Slumping fees to force investment banking shake-up


Fees for advising on mergers, share listings and bond issues have fallen again in 2012, forcing investment banks to cut jobs and start overhauling business models they had stuck by in times of crisis over the past decade.

Economic woes, particularly in the euro zone, have hurt dealmaking and dragged worldwide investment banking income down 7 percent to $69.4 billion so far this year, data from Thomson Reuters and Freeman Consulting showed.

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In Europe, fees were at a 10-year low as volatile markets forced many companies to put off plans to list or make acquisitions, and the prolonged slowdown is pushing even top advisers to restructure teams and cut back.

Some are even contemplating more drastic options.

"The key question is not only about one specific team, but banks are really wondering which investment banking activities they should keep or if they should continue to have investment banking at all," said Christopher Kummer, from the Institute of Mergers, Acquisitions and Alliances, a think tank.

Weaker revenue in other areas, such as stock and bond trading, is also putting pressure on banks to pick and choose which divisions they should stick with as tougher regulations on capital make it harder to offer everything.

Some banks, such as British group Royal Bank of Scotland , have already chosen to practically abandon equities trading, while Swiss lender UBS is ditching the bulk of its bond trading business.

Pure advisory units, which earn fees from devising deal strategies rather than commissions from trades, have so far been spared the worst cuts, as they do not use much capital.

But they are still costly to run, especially as bankers in areas such as mergers and acquisitions, who often hold down relationships with clients, have traditionally commanded some of the biggest pay packages.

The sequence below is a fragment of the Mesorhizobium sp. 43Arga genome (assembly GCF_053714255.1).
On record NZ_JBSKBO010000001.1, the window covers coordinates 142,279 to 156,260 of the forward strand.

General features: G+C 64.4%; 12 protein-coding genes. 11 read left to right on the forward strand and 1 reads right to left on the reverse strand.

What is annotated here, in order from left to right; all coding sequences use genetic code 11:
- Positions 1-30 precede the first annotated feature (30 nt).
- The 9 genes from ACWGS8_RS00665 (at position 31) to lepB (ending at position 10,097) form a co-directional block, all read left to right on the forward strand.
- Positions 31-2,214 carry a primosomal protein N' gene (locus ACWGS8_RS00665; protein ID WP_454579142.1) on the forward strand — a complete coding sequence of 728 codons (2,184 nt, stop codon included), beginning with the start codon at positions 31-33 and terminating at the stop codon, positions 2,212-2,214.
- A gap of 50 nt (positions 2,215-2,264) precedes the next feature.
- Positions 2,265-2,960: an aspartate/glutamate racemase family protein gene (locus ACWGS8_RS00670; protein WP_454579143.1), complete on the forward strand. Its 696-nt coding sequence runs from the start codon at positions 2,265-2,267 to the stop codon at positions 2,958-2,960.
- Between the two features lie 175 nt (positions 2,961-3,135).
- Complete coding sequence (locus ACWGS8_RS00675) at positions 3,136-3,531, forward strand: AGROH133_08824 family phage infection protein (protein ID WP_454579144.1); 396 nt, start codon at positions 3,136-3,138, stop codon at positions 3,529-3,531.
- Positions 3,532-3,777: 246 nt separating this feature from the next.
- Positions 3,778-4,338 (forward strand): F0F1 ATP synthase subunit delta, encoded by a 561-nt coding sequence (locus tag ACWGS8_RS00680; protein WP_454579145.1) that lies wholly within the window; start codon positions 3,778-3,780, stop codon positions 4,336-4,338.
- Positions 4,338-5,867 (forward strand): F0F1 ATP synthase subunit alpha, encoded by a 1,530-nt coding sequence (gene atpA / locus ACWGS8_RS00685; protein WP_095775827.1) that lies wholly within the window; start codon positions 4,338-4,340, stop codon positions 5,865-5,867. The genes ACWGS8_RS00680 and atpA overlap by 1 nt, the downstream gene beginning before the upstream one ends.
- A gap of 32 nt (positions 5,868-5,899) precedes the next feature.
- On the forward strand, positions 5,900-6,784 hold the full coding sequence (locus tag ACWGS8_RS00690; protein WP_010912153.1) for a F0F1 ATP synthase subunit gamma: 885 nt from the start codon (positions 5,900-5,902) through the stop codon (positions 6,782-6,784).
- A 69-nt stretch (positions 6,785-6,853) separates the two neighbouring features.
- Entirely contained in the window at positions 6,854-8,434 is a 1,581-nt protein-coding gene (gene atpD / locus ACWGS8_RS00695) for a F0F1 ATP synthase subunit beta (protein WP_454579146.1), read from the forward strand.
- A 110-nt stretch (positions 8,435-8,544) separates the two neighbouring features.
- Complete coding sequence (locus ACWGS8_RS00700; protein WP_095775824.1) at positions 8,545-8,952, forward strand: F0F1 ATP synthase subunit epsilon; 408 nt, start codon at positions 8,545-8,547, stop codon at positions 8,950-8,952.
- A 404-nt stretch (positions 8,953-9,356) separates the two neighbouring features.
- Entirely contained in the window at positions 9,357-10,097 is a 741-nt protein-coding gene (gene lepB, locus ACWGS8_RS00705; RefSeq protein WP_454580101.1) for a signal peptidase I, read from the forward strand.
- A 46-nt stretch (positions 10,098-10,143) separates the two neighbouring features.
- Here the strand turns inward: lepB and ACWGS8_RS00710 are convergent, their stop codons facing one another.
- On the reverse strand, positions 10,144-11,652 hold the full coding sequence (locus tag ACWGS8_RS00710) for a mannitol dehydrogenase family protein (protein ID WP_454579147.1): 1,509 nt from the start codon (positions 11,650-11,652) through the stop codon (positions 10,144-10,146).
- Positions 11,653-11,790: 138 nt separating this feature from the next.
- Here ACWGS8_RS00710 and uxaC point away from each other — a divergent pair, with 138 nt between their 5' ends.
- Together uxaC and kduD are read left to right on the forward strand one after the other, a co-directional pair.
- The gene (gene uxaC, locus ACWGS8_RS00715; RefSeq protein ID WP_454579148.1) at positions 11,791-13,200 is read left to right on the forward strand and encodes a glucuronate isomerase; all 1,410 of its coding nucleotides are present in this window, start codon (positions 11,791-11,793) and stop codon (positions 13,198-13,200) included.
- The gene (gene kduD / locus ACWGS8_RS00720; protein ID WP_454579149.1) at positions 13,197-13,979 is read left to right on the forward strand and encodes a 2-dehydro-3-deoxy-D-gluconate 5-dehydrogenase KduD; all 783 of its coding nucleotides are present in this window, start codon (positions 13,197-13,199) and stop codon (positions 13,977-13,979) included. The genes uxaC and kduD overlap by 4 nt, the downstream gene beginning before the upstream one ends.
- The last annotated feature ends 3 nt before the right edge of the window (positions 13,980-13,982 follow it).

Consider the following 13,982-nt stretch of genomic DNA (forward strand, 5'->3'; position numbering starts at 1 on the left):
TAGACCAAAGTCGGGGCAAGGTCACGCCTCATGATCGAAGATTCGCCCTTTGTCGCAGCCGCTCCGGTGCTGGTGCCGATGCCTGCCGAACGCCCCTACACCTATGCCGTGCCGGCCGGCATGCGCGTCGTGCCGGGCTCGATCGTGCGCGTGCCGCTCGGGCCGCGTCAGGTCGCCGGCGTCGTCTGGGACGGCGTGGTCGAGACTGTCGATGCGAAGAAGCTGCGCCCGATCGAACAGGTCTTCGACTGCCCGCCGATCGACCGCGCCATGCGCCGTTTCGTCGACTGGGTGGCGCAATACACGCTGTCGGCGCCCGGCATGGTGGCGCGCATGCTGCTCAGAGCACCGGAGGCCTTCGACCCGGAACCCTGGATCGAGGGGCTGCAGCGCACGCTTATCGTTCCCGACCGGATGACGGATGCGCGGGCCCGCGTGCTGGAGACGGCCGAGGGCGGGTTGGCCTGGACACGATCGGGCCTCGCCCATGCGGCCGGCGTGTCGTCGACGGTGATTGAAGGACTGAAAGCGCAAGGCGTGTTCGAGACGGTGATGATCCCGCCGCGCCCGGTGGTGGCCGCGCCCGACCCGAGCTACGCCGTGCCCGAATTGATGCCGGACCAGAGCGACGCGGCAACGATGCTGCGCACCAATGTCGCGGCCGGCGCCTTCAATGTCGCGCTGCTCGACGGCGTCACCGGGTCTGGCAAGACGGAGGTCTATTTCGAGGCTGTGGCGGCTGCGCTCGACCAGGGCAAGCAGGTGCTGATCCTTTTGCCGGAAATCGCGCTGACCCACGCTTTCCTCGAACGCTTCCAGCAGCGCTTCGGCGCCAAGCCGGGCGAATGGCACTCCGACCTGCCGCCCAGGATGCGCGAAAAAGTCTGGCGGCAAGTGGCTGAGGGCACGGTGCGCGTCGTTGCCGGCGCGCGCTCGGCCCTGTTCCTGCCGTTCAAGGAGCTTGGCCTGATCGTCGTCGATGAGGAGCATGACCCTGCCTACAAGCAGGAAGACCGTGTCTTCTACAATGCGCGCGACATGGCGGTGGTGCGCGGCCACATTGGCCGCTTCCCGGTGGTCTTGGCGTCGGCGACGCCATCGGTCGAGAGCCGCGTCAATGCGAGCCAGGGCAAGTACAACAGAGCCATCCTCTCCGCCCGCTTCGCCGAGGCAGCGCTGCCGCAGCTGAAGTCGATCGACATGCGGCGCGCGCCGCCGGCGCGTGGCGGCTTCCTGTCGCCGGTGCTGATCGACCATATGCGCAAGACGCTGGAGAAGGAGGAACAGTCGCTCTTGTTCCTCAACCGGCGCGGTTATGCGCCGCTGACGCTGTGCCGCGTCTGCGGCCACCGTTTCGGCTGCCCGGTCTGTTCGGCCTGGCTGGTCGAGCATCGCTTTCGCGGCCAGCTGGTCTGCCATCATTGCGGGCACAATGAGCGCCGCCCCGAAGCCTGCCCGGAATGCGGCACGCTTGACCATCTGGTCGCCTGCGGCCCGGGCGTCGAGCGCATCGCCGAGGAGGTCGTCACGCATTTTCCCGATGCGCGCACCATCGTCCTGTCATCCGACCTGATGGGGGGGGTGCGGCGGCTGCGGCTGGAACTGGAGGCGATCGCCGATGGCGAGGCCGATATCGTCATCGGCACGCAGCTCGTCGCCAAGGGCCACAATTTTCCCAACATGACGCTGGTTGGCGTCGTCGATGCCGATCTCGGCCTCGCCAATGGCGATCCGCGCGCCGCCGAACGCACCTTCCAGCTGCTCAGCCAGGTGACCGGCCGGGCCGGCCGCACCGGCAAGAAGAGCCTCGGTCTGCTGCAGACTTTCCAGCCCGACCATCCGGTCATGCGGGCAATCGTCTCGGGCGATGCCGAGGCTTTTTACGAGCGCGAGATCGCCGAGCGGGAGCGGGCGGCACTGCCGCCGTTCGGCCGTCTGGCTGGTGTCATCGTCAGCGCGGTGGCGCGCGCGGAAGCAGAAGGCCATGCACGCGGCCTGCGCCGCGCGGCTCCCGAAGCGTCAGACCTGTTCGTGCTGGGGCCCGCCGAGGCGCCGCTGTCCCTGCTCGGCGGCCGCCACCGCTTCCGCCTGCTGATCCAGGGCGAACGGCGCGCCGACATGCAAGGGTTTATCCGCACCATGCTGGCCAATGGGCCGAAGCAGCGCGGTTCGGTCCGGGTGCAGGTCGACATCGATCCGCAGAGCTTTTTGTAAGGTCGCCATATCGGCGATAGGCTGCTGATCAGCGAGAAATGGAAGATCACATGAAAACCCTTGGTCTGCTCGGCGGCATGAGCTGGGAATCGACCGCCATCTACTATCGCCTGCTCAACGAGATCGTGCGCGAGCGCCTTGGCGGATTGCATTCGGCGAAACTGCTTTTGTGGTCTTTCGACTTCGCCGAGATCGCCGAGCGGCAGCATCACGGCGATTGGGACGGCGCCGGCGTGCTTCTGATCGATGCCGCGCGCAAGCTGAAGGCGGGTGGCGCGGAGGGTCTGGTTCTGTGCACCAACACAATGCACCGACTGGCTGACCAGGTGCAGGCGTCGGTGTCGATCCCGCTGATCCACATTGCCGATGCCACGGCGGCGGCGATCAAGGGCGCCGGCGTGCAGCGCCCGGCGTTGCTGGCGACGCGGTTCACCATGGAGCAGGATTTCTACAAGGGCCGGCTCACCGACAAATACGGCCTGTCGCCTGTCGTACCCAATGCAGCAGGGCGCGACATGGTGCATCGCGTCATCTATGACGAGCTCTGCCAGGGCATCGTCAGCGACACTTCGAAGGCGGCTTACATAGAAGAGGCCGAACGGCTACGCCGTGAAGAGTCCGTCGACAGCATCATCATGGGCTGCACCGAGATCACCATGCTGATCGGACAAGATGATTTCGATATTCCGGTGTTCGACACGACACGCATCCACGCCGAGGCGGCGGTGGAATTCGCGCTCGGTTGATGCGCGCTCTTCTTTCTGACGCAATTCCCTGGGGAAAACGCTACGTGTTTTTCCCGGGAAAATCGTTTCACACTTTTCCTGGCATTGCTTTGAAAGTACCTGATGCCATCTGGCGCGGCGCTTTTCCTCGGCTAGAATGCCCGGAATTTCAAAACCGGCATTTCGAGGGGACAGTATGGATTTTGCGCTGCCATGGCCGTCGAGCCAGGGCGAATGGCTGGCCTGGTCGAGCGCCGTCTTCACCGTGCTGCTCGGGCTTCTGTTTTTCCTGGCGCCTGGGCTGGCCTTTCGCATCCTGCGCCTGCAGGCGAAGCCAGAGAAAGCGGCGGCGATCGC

That is likely to change this year as bonuses fall. M&A fees - though still the biggest contributor to the total investment banking fee pot - have tumbled 16 percent so far this year.

Fees from equity capital markets, meanwhile, suffered the biggest drop - 18 percent - from an already weak 2011, as initial public offerings faltered.

As a result, banks are starting to reshape their corporate finance teams to make them more profitable by cutting out bankers who focus on clients in certain industries or countries, reversing efforts over the past decade to build up teams providing very specialized advice.

Many are grouping these sector teams together, or getting junior bankers to multi-task instead of specializing - a move that will likely continue in 2013 when dealmaking is not expected to pick up in a big way.

"We are trying to make some efficiency gains and it is hard," said a senior capital markets banker in London, who requested anonymity.

"You have somebody who covers banks in Germany because they are a German national and a German speaker and you would love for that person to cover French, Italian and Spanish banks."

The banker said those coverage issues were particularly tough to deal with in Europe, because of the sheer number of countries that banks try to service. But U.S. banks such as Citigroup have also been overhauling their so-called "coverage models".


U.S. banks dominated global investment banking fee rankings in 2012, the data showed, with JPMorgan retaining the top spot. In Europe, Deutsche Bank captured the most fees, while Goldman Sachs inched ahead of UBS in Asia as the top fee earner.

One bright spot for firms was a big rise in debt capital market (DCM) fees, up 28 percent as companies rushed to issue bonds in the second half when fears over euro zone debt levels calmed down.

Bankers said bond deals would be an important source of fees in 2013 as companies struggle to obtain loans, which also take up a lot more bank capital.

Societe Generale forecast in a recent report that activity levels in DCM would drop back a little, however, and said high volatility in the past four years, since the 2008 financial crisis, made it difficult to bet on trends continuing.

"Looking back and moving forward: that is usually quite a dangerous thing to do in a car, and not advisable in capital markets either," it said.

(Editing by Dan Lalor)